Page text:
Further advantageous aspects of the present invention are set out in the dependent claims.
Methods of securing gastrointestinal tissue folds are also described.
Aspects of the invention will now be described in more detail with reference to the appended drawings, which are illustrative only and wherein same reference numbers indicate same features, wherein:
Figure 1 represents a perspective view of a tissue anchor assembly according to aspects of the description;
Figure 2 represents a perspective view of a knot tightening instrument for use with the assembly of Fig. 1;
Figure 3 represents a perspective view of a tissue anchor assembly according to the invention;
Figure 4 represents a perspective view of yet another tissue anchor assembly according to aspects of the invention;
Figure 5 represents a side view of a pusher assembly with the anchor assembly of Fig. 4 mounted on it;
Figure 6 represents a perspective view of a needle in which the pusher assembly of Fig. 5 is slidingly held;
Figure 7 represents a perspective view of the ejection of the distal anchor from the needle;
Figure 8 represents a perspective view of the ejection of the proximal anchor from the needle;
Figure 9 represents a plan view of the introduction of the anchor assembly of Fig. 4 across a pair of tissue folds, prior to being tightened;
Figure 10 represents a perspective view of a knot tightening assembly for use with the assembly of Fig. 4 or Fig. 3;
Figure 11 represents a plan view of a prior art anchor assembly inserted through two tissue folds, depicting issues encountered with prior art anchor systems;
Figures 12 and 13 represent respectively a detail of the proximal and the distal part of the assembly of Fig. 11;
Figure 14 represents the assembly of Fig. 11 after tightening;
Figure 15 represents a plan view of the anchor assembly 40 before tightening, whereas Figure 16 represents the same view once tightened;
Figures 17-19 represent details of a proximal part of an anchor assembly, which differs from the assembly of Fig. 4 only in that the the thread loop at the free end of the post limb has been replaced by hook or grasper retaining tags. Figures 17-19 represent different embodiments for the hook retaining tag.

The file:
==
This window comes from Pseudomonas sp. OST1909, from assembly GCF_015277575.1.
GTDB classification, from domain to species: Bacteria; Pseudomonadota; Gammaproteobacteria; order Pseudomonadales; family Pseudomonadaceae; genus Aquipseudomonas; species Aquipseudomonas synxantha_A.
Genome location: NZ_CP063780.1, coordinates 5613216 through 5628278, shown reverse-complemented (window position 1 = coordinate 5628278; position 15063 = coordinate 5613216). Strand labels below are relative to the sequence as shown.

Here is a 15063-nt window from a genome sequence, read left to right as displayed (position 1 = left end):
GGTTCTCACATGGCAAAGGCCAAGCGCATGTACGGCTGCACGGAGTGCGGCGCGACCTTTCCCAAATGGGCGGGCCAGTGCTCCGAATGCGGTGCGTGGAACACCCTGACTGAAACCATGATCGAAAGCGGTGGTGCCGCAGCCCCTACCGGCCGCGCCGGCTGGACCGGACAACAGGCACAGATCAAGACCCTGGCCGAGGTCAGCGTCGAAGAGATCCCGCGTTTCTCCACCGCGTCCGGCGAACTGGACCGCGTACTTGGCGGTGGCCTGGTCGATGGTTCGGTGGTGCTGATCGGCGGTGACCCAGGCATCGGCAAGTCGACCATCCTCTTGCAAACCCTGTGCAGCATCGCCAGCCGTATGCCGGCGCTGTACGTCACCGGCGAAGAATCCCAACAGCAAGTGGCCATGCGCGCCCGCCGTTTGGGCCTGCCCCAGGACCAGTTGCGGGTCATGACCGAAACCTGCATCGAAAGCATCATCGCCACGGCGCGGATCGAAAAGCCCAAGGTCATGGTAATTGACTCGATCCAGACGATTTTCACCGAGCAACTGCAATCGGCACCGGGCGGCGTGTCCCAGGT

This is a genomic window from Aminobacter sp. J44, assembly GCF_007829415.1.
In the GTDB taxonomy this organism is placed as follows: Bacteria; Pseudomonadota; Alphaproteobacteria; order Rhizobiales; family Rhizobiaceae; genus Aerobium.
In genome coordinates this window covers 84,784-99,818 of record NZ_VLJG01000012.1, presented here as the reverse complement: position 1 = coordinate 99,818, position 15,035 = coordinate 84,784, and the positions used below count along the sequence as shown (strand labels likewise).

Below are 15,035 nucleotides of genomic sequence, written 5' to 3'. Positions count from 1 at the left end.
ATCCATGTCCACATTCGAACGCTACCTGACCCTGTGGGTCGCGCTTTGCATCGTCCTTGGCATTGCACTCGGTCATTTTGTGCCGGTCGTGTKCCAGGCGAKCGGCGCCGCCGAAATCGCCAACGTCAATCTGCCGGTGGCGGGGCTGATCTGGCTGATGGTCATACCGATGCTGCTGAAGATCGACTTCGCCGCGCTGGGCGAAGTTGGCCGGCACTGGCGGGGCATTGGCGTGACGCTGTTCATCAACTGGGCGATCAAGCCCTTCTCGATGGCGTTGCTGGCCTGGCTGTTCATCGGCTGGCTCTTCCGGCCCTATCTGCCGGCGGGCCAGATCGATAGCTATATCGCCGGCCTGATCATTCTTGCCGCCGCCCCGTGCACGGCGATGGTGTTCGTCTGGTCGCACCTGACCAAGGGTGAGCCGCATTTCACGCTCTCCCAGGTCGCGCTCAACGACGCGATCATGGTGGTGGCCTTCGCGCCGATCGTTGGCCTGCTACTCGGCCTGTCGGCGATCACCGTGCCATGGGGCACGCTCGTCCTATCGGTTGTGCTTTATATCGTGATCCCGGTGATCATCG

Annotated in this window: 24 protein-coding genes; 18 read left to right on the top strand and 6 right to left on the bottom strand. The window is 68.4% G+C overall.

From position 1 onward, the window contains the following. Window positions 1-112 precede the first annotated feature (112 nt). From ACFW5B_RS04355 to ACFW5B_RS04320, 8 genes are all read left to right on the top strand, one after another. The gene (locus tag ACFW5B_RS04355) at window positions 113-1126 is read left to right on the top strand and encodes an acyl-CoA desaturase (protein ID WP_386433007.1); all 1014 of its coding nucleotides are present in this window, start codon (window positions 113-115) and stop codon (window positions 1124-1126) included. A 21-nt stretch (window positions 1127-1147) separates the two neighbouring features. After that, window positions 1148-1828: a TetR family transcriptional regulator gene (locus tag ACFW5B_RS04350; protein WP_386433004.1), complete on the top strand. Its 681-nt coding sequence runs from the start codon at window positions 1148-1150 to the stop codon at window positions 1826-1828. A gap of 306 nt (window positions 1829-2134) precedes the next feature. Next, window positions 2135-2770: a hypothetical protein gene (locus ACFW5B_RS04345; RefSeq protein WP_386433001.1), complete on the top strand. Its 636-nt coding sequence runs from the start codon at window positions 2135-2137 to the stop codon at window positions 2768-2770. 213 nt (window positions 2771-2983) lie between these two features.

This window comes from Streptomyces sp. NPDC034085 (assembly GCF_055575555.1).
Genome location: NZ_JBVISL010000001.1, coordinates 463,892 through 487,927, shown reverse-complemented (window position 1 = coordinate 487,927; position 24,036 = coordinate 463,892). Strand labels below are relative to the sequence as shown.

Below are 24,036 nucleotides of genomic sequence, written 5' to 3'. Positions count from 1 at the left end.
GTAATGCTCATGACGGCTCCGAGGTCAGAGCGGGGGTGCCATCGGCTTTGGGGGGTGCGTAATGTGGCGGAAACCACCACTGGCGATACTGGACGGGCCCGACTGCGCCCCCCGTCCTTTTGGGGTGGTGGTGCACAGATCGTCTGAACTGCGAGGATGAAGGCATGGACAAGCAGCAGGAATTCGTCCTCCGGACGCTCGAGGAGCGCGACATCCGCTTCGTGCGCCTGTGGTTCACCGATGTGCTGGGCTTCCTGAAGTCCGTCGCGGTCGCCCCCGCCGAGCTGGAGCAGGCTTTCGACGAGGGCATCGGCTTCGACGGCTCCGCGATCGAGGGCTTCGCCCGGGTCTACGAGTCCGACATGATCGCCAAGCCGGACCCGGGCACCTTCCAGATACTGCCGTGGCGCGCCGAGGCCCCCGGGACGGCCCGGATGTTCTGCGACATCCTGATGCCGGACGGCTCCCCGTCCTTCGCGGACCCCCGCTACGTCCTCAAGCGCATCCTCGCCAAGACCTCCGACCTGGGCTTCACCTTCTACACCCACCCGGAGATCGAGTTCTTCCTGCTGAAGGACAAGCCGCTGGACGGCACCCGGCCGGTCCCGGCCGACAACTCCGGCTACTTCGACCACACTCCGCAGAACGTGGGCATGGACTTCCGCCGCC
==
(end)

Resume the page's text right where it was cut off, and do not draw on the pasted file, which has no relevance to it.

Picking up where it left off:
A sliding knot as used herein refers to a knot wherein the knot can slide along one of the thread limbs, referred to as the post. Sliding knots are also referred to as slip knots. They are generally obtained by wrapping the other thread limb, referred to as the loop limb (wrapping limb or non-post), around the post limb. In some knots, the post and loop limbs can alternate during tying of the knot. In the present description, the post limb refers to the thread limb along which the knot can be slid. Sliding knots used in the present invention are advantageously sliding knots used in laparoscopic surgery, and possibly in arthroscopic surgery.
Many different kinds of sliding knots can be used in anchor assemblies according to the present invention, including but not limited to (referred to with their common name): the Nicky's knot, the Tennessee slider knot, the Roeder knot, the modified Roeder knot, the 4S knot or 4S modified Roeder knot, the Mishra's knot, the Duncan loop, the modified taut line hitch, the hangman's knot, the Prusik knot. Some of these knots are described by:
- Ian K.Y. Lo in "Arthroscopic Knots: Determining the Optimal Balance of Loop Security and Knot Security", Arthroscopy: The Journal of Arthroscopic and Related Surgery, Vol 20, No 5 (May-June), 2004: pp 489-502 - see in particular Fig. 1 A-D, and
- H.T. Sharp and J.H. Dorsey in "The 4-S modification of the Roeder knot: How to tie it", Obstetrics & Gynecology, vol. 90, No. 6, Dec. 1997, pp. 1004-1006 (4S modified Roeder knot).
These knots are commonly referred to as non locking sliding knots or sometimes ratchet knots. Non locking sliding knots are opposed to locking or self locking sliding knots, such as the SMC knot, the modified Tennessee slider knot or the Giant knot which can securely lock into place by modifying their shape subsequently to an action on the post limb, the loop limb or both. Locking sliding knots are more difficult to use as the action required to lock them in place is difficult to perform in an endoscopic environment.